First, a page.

WHAT OBSTACLES ARE THERE WHEN COLLECTING MY WORKERS' COMPENSATION BENEFITS? Most workers' compensation claims are paid without any problems. However, if any of the following situations arise, you should consider retaining a workers' compensation attorney: • Your employer contests or rejects your claim. Many employers reject claims hoping that the employee will choose not to pursue the matter further. You are entitled to compensation. • If you lose your job for whatever reason, as work comp wage loss benefits and vocational rehab assistance may be available to you. • If your employer offers to compensate you in an amount insufficient to cover the injury or disability you have suffered. Minnesota Workers' Compensation Information The workers' compensation system has developed standards by which to define "disability," either partial or total, temporary or permanent. Each state has its own schedule of benefits for each type of loss. Temporary Partial Disability (TPD) Temporary partial disability (TPD) benefits are paid if, as a result of your injury, you are earning a lower weekly wage than before you were injured. TPD benefits are calculated based on your gross weekly wage at the time of your injury and your current gross weekly earnings. Payment is equal to two-thirds of the difference between what you were earning at the time of your injury and your current wages. Generally, you will be paid TPD benefits until you are released to return to your previous job without a wage loss. Temporary Total Disability (TTD) If you are unable to work due to your injury, you will be paid Temporary Total Disability benefits. Payments are equal to two-thirds of your gross average weekly wage at the time of your injury and are paid at the same intervals as your regular paychecks. TTD benefits generally end when: • you have been paid the maximum number of weeks of benefits (see table below); • you are not participating in an vocational rehabilitation program; • you have returned to your previous job or other suitable employment. For dates of injury from Oct. 1, 2000, through Sept. 30, 2008 Maximum weekly rate $750 Minimum weekly rate $130 (or the actual weekly wage, whichever is less) Maximum number of weeks 104 For dates of injury on or after Oct. 1, 2008 Maximum weekly rate $850 Minimum weekly rate $130 (or the actual weekly wage, whichever is less) Maximum number of weeks 130 Permanent Partial Disability (PPD) Permanent partial disability (PPD) benefits are paid to compensate for the permanent functional loss of use of your body. These benefits are based upon a disability schedule (usually called the PPD) Disability (or impairment) ratings are assigned as a percentage of disability to the body as a whole, and there are guidelines required when determining the rating. To determine the benefits that are payable, the total percentage rating is multiplied by a specific dollar amount. Ratings cannot exceed 100 percent of the whole body for any one injury. Permanent partial disability benefits are payable after temporary total (TTD) benefits end, and can be paid concurrently with temporary partial (TPD) and permanent total (PTD) benefits. For example, if the rating it 11 percent, find the 11- to 15-percent range on the table and multiply 11 percent by $85,000. The amount owed is $9,350. Source: Minnesota Department of Labor & Industry. Permanent Total Disability (PTD) If, as the result of your work injury, you are never able to return to gainful employment, you may be eligible for PTD benefits. The amount of the PTD benefit is two-thirds of your gross weekly wage at the time of your injury, payable on a weekly basis for the remainder of your life, or age 67, depending upon the date of injury. Death/dependency benefits The spouse, children and/or other dependents of an employee who dies as the result of a work related injury or illness is eligible for dependency benefits. Additional workers' compensation information is available through the Minnesota Department of Labor.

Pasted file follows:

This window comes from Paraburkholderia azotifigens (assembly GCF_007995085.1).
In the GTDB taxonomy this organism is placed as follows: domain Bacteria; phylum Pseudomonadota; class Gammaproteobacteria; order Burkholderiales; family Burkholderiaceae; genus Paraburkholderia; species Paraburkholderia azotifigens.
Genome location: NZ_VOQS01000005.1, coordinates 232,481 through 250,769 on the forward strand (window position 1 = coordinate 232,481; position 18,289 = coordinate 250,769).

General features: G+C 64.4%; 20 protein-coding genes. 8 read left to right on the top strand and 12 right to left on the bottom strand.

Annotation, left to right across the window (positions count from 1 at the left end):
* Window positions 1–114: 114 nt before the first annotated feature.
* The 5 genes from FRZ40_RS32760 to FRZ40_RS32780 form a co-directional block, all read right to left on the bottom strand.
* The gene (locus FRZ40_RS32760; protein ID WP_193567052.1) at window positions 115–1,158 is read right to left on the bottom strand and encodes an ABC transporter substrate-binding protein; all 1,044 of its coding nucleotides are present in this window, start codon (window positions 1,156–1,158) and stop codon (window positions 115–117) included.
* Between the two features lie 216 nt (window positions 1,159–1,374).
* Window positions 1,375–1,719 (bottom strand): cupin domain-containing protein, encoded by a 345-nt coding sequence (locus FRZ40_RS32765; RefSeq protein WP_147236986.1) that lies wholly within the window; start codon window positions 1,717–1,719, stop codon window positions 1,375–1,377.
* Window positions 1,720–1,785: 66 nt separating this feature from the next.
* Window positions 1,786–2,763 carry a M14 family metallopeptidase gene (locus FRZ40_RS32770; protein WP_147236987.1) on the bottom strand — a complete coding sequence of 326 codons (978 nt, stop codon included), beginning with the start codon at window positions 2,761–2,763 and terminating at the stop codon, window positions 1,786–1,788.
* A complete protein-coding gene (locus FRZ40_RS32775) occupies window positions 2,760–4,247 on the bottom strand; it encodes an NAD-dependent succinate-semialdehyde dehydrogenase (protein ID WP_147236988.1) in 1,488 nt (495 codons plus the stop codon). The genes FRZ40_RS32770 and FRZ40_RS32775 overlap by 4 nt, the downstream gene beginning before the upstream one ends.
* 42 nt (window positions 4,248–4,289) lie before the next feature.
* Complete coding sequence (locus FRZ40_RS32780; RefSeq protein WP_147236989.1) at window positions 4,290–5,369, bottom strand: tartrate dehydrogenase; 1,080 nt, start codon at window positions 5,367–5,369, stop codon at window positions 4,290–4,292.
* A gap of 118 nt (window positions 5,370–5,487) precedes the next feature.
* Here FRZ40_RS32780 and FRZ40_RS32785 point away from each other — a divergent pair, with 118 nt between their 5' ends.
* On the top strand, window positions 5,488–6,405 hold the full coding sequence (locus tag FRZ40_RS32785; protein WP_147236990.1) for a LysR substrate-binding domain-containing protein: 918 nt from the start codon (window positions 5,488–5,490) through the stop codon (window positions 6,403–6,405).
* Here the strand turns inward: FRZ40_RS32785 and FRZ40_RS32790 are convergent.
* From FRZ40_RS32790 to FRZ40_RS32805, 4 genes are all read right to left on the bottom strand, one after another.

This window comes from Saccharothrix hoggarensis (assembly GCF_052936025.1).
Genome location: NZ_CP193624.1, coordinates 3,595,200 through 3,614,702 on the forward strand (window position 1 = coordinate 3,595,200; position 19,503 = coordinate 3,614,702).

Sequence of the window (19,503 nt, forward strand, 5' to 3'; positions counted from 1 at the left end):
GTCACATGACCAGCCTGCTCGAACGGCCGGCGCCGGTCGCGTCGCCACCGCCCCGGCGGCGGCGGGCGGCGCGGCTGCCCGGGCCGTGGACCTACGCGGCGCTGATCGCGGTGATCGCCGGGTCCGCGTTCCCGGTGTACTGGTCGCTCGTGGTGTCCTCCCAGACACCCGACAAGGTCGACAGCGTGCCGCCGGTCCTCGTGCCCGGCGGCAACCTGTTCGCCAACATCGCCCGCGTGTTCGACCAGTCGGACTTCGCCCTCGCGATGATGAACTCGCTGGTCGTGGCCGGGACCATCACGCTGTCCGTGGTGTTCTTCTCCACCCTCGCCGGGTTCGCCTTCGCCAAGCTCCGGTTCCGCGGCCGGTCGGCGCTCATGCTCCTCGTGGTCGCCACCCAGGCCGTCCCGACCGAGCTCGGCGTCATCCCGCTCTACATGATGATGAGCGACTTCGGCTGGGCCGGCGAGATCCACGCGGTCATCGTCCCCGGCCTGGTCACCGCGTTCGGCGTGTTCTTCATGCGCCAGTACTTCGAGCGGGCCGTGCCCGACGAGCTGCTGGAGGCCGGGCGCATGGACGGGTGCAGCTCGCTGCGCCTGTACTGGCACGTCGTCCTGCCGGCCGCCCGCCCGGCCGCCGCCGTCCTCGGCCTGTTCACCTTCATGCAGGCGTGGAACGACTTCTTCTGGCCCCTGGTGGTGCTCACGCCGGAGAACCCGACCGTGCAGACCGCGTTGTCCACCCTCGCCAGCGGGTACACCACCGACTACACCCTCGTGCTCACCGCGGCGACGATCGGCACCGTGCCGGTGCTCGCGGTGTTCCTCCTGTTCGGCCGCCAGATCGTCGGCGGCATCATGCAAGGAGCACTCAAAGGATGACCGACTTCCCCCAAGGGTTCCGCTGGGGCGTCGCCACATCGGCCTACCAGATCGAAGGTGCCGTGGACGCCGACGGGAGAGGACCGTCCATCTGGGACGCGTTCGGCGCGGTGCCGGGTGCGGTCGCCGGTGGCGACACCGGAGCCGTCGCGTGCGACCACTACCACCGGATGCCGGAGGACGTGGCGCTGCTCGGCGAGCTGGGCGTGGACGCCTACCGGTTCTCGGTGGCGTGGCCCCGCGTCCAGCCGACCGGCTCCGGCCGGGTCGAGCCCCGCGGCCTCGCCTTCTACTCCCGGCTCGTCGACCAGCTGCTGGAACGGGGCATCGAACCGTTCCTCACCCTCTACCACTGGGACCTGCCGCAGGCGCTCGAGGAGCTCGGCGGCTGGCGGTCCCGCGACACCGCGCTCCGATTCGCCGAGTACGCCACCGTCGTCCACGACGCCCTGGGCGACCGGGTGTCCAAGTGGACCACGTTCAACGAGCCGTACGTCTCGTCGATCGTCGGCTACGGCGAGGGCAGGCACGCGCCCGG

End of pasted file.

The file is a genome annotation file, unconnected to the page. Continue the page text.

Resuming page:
MEDICAL TREATMENT If you are entitled to receive workers' compensation benefits, all reasonable and necessary medical expenses related to your work injury will be paid, together with costs incurred for prescriptions and mileage reimbursement for trips to your doctor, physical therapy, etc. Under most circumstances, you are entitled to choose your own doctor, to change doctors, or seek a second opinion with regard to treatment of your injuries.